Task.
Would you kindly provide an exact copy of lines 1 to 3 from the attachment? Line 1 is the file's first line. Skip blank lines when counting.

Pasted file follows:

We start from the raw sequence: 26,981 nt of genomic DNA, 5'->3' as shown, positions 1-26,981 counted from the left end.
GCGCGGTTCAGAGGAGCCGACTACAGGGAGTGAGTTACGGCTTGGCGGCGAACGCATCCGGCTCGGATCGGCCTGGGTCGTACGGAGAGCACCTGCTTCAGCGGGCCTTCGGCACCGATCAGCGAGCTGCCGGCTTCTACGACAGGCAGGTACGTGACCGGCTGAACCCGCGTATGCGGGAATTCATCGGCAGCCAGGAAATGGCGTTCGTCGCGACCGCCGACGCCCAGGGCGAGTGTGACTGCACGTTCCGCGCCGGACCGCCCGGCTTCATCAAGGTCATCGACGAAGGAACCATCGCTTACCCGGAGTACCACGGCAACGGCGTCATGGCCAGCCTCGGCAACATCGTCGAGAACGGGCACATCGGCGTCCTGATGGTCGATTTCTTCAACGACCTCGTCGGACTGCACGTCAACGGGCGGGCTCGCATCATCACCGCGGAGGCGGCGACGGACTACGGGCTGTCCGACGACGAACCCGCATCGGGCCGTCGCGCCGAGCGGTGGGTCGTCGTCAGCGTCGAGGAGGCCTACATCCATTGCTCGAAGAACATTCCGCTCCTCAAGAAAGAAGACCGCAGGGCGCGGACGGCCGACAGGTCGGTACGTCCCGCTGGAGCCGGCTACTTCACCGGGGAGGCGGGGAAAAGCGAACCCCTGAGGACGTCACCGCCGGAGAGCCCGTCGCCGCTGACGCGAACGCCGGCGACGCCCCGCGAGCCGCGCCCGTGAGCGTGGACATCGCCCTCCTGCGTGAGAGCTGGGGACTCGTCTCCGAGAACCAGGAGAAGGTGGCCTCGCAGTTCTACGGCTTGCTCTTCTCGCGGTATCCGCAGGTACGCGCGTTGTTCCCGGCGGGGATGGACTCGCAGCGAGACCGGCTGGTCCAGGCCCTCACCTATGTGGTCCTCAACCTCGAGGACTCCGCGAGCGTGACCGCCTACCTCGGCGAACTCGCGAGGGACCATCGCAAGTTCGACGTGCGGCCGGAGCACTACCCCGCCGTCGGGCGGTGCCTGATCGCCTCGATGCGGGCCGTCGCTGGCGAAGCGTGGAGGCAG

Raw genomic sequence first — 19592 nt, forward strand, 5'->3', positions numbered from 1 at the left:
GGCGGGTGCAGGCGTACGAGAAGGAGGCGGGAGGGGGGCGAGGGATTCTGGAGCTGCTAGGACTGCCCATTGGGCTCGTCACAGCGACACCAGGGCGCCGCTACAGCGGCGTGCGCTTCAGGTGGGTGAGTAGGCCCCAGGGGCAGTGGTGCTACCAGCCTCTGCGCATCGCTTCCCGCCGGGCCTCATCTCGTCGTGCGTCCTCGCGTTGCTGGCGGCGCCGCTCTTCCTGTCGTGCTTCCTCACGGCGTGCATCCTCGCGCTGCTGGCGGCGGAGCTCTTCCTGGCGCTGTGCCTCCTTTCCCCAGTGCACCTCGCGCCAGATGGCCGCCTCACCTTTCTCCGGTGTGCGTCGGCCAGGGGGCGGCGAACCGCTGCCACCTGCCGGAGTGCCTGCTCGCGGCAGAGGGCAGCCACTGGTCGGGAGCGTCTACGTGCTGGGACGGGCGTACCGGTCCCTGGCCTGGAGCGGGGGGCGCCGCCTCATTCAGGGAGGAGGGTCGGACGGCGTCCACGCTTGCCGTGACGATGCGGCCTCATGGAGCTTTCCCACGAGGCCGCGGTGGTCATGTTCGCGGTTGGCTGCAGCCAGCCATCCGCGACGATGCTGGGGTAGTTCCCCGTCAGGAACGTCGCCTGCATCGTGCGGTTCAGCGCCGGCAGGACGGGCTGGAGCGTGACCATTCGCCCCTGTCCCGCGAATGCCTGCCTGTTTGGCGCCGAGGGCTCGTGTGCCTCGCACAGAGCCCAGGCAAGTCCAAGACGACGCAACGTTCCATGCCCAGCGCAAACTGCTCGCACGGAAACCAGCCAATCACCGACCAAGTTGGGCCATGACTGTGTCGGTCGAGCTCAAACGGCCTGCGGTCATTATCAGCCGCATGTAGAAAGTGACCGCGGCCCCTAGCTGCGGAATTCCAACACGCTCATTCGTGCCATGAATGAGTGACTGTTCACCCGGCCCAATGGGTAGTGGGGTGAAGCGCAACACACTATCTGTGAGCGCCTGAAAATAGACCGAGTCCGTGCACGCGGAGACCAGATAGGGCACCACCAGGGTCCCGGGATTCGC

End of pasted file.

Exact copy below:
We start from the raw sequence: 26,981 nt of genomic DNA, 5'->3' as shown, positions 1-26,981 counted from the left end.
GCGCGGTTCAGAGGAGCCGACTACAGGGAGTGAGTTACGGCTTGGCGGCGAACGCATCCGGCTCGGATCGGCCTGGGTCGTACGGAGAGCACCTGCTTCAGCGGGCCTTCGGCACCGATCAGCGAGCTGCCGGCTTCTACGACAGGCAGGTACGTGACCGGCTGAACCCGCGTATGCGGGAATTCATCGGCAGCCAGGAAATGGCGTTCGTCGCGACCGCCGACGCCCAGGGCGAGTGTGACTGCACGTTCCGCGCCGGACCGCCCGGCTTCATCAAGGTCATCGACGAAGGAACCATCGCTTACCCGGAGTACCACGGCAACGGCGTCATGGCCAGCCTCGGCAACATCGTCGAGAACGGGCACATCGGCGTCCTGATGGTCGATTTCTTCAACGACCTCGTCGGACTGCACGTCAACGGGCGGGCTCGCATCATCACCGCGGAGGCGGCGACGGACTACGGGCTGTCCGACGACGAACCCGCATCGGGCCGTCGCGCCGAGCGGTGGGTCGTCGTCAGCGTCGAGGAGGCCTACATCCATTGCTCGAAGAACATTCCGCTCCTCAAGAAAGAAGACCGCAGGGCGCGGACGGCCGACAGGTCGGTACGTCCCGCTGGAGCCGGCTACTTCACCGGGGAGGCGGGGAAAAGCGAACCCCTGAGGACGTCACCGCCGGAGAGCCCGTCGCCGCTGACGCGAACGCCGGCGACGCCCCGCGAGCCGCGCCCGTGAGCGTGGACATCGCCCTCCTGCGTGAGAGCTGGGGACTCGTCTCCGAGAACCAGGAGAAGGTGGCCTCGCAGTTCTACGGCTTGCTCTTCTCGCGGTATCCGCAGGTACGCGCGTTGTTCCCGGCGGGGATGGACTCGCAGCGAGACCGGCTGGTCCAGGCCCTCACCTATGTGGTCCTCAACCTCGAGGACTCCGCGAGCGTGACCGCCTACCTCGGCGAACTCGCGAGGGACCATCGCAAGTTCGACGTGCGGCCGGAGCACTACCCCGCCGTCGGGCGGTGCCTGATCGCCTCGATGCGGGCCGTCGCTGGCGAAGCGTGGAGGCAG

Raw genomic sequence first — 19592 nt, forward strand, 5'->3', positions numbered from 1 at the left: